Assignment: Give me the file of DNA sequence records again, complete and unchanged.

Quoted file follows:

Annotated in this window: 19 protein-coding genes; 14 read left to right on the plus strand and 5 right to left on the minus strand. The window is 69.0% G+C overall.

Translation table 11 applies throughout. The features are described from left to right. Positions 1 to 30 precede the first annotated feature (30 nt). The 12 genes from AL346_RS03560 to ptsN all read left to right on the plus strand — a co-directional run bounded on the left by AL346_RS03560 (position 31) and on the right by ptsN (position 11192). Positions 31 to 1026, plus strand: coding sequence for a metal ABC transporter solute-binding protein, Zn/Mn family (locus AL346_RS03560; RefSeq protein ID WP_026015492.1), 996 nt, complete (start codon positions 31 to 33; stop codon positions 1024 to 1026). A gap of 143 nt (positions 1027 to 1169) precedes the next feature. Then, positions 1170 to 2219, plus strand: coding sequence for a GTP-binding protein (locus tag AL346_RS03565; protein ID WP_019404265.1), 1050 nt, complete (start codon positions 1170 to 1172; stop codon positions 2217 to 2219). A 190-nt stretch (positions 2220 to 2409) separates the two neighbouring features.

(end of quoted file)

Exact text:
Annotated in this window: 19 protein-coding genes; 14 read left to right on the plus strand and 5 right to left on the minus strand. The window is 69.0% G+C overall.

Translation table 11 applies throughout. The features are described from left to right. Positions 1 to 30 precede the first annotated feature (30 nt). The 12 genes from AL346_RS03560 to ptsN all read left to right on the plus strand — a co-directional run bounded on the left by AL346_RS03560 (position 31) and on the right by ptsN (position 11192). Positions 31 to 1026, plus strand: coding sequence for a metal ABC transporter solute-binding protein, Zn/Mn family (locus AL346_RS03560; RefSeq protein ID WP_026015492.1), 996 nt, complete (start codon positions 31 to 33; stop codon positions 1024 to 1026). A gap of 143 nt (positions 1027 to 1169) precedes the next feature. Then, positions 1170 to 2219, plus strand: coding sequence for a GTP-binding protein (locus tag AL346_RS03565; protein ID WP_019404265.1), 1050 nt, complete (start codon positions 1170 to 1172; stop codon positions 2217 to 2219). A 190-nt stretch (positions 2220 to 2409) separates the two neighbouring features.